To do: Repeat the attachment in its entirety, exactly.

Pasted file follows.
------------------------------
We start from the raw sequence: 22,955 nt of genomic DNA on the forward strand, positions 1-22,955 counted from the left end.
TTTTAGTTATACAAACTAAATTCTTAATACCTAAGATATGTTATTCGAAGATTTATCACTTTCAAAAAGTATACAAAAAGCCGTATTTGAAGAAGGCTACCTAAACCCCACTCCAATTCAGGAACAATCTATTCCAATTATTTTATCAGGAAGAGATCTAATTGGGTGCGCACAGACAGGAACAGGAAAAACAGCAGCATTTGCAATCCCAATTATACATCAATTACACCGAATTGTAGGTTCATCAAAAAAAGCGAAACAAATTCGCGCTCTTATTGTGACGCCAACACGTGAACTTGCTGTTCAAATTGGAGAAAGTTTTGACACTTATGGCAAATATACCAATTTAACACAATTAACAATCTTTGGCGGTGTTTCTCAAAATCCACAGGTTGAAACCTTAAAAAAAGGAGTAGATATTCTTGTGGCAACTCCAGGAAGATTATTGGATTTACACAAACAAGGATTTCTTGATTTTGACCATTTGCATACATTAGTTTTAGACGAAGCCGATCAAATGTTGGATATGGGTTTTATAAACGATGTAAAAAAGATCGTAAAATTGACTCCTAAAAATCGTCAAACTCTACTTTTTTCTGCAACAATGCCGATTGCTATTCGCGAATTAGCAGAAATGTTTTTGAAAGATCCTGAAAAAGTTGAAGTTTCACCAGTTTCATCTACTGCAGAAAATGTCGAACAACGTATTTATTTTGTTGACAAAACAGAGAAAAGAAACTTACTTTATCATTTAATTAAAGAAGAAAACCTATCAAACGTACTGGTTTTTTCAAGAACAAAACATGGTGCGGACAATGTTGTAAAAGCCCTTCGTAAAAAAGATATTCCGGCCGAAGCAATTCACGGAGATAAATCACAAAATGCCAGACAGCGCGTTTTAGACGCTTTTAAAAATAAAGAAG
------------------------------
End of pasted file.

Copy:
We start from the raw sequence: 22,955 nt of genomic DNA on the forward strand, positions 1-22,955 counted from the left end.
TTTTAGTTATACAAACTAAATTCTTAATACCTAAGATATGTTATTCGAAGATTTATCACTTTCAAAAAGTATACAAAAAGCCGTATTTGAAGAAGGCTACCTAAACCCCACTCCAATTCAGGAACAATCTATTCCAATTATTTTATCAGGAAGAGATCTAATTGGGTGCGCACAGACAGGAACAGGAAAAACAGCAGCATTTGCAATCCCAATTATACATCAATTACACCGAATTGTAGGTTCATCAAAAAAAGCGAAACAAATTCGCGCTCTTATTGTGACGCCAACACGTGAACTTGCTGTTCAAATTGGAGAAAGTTTTGACACTTATGGCAAATATACCAATTTAACACAATTAACAATCTTTGGCGGTGTTTCTCAAAATCCACAGGTTGAAACCTTAAAAAAAGGAGTAGATATTCTTGTGGCAACTCCAGGAAGATTATTGGATTTACACAAACAAGGATTTCTTGATTTTGACCATTTGCATACATTAGTTTTAGACGAAGCCGATCAAATGTTGGATATGGGTTTTATAAACGATGTAAAAAAGATCGTAAAATTGACTCCTAAAAATCGTCAAACTCTACTTTTTTCTGCAACAATGCCGATTGCTATTCGCGAATTAGCAGAAATGTTTTTGAAAGATCCTGAAAAAGTTGAAGTTTCACCAGTTTCATCTACTGCAGAAAATGTCGAACAACGTATTTATTTTGTTGACAAAACAGAGAAAAGAAACTTACTTTATCATTTAATTAAAGAAGAAAACCTATCAAACGTACTGGTTTTTTCAAGAACAAAACATGGTGCGGACAATGTTGTAAAAGCCCTTCGTAAAAAAGATATTCCGGCCGAAGCAATTCACGGAGATAAATCACAAAATGCCAGACAGCGCGTTTTAGACGCTTTTAAAAATAAAGAAG